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Photo: Red cabbage.
ARS researchers identified 36 healthful compounds in red cabbage.

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When It Comes to Red Cabbage, More Is Better

By Rosalie Marion Bliss
February 28, 2008

Plant pigments called anthocyanins provide fruits and vegetables with beneficial blue, purple and red coloring. Now Agricultural Research Service (ARS) scientists are learning more about these compounds and their absorption into the human blood stream.

Anthocyanins are a group of healthful compounds that fall within the flavonoid class of plant nutrients. ARS scientists have identified 36 anthocyanins in red cabbage, including eight that had never before been detected in the cabbage.

The study was conducted at the ARS Beltsville Human Nutrition Research Center (BHNRC) in Beltsville, Md., where scientists have pioneered methods for identifying and measuring various phytonutrients in fruits and vegetables. Physiologist Janet Novotny, nutritionist Beverly Clevidence, plant physiologist Steven Britz and research associate Craig Charron, all with the BHNRC's Food Components and Health Laboratory, published the findings in the Journal of Agricultural and Food Chemistry.

Emerging evidence suggests that anthocyanins may provide cancer protection, improve brain function and promote heart health. An earlier ARS study showed that some anthocyanins yield twice the antioxidant power of the same amount of vitamin C in test tubes, though the amount absorbed by the human body was not explored.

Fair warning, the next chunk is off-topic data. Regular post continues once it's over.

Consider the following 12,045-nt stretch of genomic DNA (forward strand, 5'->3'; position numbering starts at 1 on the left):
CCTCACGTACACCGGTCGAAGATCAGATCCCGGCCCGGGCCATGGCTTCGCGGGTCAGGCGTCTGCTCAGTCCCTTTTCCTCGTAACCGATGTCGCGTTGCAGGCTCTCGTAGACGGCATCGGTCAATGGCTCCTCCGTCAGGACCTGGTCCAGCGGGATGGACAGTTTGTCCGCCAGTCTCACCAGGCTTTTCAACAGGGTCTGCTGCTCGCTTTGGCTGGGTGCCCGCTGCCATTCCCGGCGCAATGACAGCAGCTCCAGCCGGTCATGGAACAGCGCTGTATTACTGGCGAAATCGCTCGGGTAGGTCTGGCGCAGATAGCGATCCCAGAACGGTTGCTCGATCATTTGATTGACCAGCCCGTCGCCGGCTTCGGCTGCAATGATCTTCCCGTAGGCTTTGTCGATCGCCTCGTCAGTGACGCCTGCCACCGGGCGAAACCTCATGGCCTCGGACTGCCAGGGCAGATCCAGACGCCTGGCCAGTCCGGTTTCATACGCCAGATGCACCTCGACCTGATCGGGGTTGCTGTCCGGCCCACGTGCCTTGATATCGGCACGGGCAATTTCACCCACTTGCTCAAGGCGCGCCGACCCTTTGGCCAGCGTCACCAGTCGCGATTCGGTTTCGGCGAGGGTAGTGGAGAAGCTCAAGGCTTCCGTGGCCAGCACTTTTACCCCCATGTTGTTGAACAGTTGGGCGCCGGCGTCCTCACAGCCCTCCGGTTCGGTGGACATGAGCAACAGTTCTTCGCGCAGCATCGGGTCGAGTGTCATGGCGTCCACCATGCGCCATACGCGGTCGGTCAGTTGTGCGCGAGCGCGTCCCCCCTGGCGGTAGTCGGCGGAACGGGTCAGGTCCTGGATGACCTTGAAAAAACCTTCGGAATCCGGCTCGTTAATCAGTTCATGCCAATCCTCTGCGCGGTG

Twelve volunteers consumed three different amounts of cooked red cabbage along with a full diet of carefully controlled foods. Each volunteer completed three two-day meal regimens, which included 2/3 cup, 1-1/3 cups, or 2 cups of red cabbage. The volunteers were capable of absorbing the most anthocyanins when given the largest serving of cooked cabbage.

Interestingly, the anthocyanins that the researchers identified were not equally absorbed, as measured by the portion of the ingested compound that reached the blood stream. Nearly 80 percent of cabbage anthocyanins tested were "acylated," meaning attached to acyl groups, which made them more stable and less absorbable. The non-acylated anthocyanins present were at least four times more bioavailable, or absorbed, than the acylated anthocyanins.

The findings could aid plant breeders in developing varieties with key anthocyanin structures and amounts.

ARS is the U.S. Department of Agriculture's chief scientific research agency.